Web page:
Monday, August 4, 2008
Bill Strathmann earned his business chops consulting on mergers and acquisitions with BearingPoint. Now, as the chief executive at Network for Good, he's bringing those skills to the nonprofit world.
Based in Bethesda, Network for Good creates online fundraising tools and processes electronic donations for small and mid-sized nonprofit groups. Last week it acquired ePhilanthropy, a nonprofit based in Ellicott City that teaches online marketing and ethics to the same sort of small groups. It's Network for Good's fourth acquisition since 2004. No money is changing hands in the deal, the companies said.
The mergers are part of a strategy to expand Network for Good's reach without draining money from other parts of the nonprofit world, Strathmann said. He said ePhilanthropy's focus on fundraising ethics would complement Network for Good's education programs, and its 20,000 nonprofit contacts would expand Network for Good's reach.
"Nonprofits typically lag behind the for-profit sector," when it comes to business strategies, Strathmann said. "There are 120 new nonprofits created every day, and there are very few mergers."
Network for Good generates its own revenue in lieu of grants and tries to use the tools of corporate management. For a fee, it creates "donate now" buttons for nonprofit groups' Web sites and processes donation transactions. This year it's on pace to gather and distribute $75 million. The company also teaches clients Internet fundraising tactics and has a catalogue of nonprofit groups.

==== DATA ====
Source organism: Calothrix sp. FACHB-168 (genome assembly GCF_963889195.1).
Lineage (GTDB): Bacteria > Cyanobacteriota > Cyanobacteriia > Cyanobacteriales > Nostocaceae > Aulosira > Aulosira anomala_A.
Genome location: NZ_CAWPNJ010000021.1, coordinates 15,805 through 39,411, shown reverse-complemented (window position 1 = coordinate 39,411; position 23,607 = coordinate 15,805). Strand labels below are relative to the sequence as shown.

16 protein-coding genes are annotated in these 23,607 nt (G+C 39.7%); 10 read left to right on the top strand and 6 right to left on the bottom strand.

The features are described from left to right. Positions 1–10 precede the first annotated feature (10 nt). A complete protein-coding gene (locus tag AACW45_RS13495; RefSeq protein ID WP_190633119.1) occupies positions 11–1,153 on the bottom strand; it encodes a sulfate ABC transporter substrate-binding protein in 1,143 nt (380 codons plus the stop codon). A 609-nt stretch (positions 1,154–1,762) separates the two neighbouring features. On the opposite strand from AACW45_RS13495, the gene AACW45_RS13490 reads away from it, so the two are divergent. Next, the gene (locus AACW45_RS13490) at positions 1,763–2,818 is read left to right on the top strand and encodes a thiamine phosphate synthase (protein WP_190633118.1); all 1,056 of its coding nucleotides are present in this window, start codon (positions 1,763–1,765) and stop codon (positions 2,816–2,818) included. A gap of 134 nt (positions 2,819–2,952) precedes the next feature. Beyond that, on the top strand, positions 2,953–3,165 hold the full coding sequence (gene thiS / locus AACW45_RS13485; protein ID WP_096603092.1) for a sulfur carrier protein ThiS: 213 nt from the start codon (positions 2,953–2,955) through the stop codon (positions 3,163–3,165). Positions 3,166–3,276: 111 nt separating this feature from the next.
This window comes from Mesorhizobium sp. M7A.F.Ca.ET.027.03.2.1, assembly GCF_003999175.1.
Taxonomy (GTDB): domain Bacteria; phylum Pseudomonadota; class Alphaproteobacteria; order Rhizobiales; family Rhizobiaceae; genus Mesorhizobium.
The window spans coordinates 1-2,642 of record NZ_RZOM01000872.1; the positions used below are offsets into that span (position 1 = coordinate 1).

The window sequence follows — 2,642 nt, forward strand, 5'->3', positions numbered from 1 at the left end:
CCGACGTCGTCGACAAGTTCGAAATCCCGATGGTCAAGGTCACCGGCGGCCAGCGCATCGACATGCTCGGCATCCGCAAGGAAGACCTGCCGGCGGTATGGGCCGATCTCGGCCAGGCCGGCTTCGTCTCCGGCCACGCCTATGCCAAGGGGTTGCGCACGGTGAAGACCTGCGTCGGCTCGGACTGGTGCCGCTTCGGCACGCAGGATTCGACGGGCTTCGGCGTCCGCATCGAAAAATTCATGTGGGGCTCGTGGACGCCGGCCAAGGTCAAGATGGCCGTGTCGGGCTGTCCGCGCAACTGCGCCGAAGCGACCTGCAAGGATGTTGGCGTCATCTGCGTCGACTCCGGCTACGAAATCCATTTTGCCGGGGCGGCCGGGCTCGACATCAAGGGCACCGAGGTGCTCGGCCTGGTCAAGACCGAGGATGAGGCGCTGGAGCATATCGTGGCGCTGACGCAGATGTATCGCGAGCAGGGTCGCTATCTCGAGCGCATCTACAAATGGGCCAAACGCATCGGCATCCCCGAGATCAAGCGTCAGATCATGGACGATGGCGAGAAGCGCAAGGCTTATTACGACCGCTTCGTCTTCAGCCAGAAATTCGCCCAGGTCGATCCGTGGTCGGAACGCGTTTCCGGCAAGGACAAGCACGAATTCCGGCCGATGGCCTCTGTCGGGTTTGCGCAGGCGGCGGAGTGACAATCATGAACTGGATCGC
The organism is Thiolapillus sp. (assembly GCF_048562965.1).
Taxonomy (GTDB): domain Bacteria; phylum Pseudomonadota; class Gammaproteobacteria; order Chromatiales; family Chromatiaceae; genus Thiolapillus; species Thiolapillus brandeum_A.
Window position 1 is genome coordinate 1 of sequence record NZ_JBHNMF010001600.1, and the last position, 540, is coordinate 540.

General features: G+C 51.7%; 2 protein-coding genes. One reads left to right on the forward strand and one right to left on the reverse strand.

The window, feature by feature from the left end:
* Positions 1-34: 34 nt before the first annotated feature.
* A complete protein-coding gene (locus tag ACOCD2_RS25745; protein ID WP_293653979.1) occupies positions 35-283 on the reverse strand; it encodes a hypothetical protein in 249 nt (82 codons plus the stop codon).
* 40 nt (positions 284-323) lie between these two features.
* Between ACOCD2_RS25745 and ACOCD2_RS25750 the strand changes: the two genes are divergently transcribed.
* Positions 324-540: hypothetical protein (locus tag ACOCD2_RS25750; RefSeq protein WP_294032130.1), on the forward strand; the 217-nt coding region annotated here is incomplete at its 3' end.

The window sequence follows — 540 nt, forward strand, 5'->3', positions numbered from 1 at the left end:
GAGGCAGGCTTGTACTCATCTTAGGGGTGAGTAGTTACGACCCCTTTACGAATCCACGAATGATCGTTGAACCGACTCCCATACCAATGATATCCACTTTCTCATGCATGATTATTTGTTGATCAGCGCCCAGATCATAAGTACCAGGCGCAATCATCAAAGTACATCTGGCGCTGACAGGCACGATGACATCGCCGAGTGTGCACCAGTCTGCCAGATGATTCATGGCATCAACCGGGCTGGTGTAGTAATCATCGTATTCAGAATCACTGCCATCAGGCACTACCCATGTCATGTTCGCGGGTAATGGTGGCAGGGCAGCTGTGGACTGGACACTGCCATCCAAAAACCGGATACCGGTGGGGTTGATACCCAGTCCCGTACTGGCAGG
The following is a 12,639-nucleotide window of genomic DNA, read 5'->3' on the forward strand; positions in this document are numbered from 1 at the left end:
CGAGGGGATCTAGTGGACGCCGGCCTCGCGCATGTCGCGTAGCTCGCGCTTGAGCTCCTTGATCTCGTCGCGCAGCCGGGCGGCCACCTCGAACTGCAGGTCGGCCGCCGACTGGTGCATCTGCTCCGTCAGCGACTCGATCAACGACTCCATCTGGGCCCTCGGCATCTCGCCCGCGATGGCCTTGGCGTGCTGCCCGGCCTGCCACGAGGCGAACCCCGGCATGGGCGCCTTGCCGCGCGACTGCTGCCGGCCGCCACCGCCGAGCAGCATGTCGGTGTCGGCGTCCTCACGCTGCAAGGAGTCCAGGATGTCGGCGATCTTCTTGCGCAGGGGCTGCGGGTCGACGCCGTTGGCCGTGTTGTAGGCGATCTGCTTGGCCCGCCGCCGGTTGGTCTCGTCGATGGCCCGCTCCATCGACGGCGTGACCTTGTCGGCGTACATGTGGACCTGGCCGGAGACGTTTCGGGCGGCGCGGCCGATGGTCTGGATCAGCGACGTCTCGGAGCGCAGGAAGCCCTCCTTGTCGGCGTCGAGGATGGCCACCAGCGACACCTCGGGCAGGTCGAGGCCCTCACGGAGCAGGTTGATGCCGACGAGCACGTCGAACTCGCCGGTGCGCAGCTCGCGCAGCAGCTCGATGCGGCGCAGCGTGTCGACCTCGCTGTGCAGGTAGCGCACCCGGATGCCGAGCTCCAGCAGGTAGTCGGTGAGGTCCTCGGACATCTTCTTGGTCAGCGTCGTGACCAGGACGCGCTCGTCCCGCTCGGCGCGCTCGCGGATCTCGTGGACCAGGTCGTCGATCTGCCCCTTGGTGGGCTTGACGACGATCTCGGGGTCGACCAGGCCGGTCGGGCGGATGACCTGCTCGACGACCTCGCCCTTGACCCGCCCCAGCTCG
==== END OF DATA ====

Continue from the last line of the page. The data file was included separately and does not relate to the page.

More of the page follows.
"A lot of small nonprofits I've been with have had trouble getting a functioning Web site going, much less a comprehensive marketing and fundraising strategy," Strathmann said.
Online giving, though growing, still makes up a tiny fraction of the philanthropy world -- 2 to 3 percent, according to a study this year by Keystone, a nonprofit consultant. Until recently it has mostly been the terrain of large charities like the Red Cross.
Organizations like Network for Good and GlobalGiving have been crucial in spurring more small and mid-sized charities onto the Web and bringing in more donors to their Web sites, said Rachel Mosher-Williams, assistant director at the Aspen Institute Nonprofit Sector Research Fund.
"When you have aggregated opportunities, it's kind of like shopping," she said. "Donors respond to being able to browse."
When ePhilanthropy's founder left, the board realized the organization didn't have a solid funding plan and began courting merger partners, said Bob Carter, who just stepped down as chairman of ePhilanthropy.
"It would be good if the nonprofit sector took a good look at it itself and said, 'Gee, shouldn't more organizations combine and collaborate rather than compete,' " Carter said. "Many funders would really like to see that."
-- Jordan Weissmann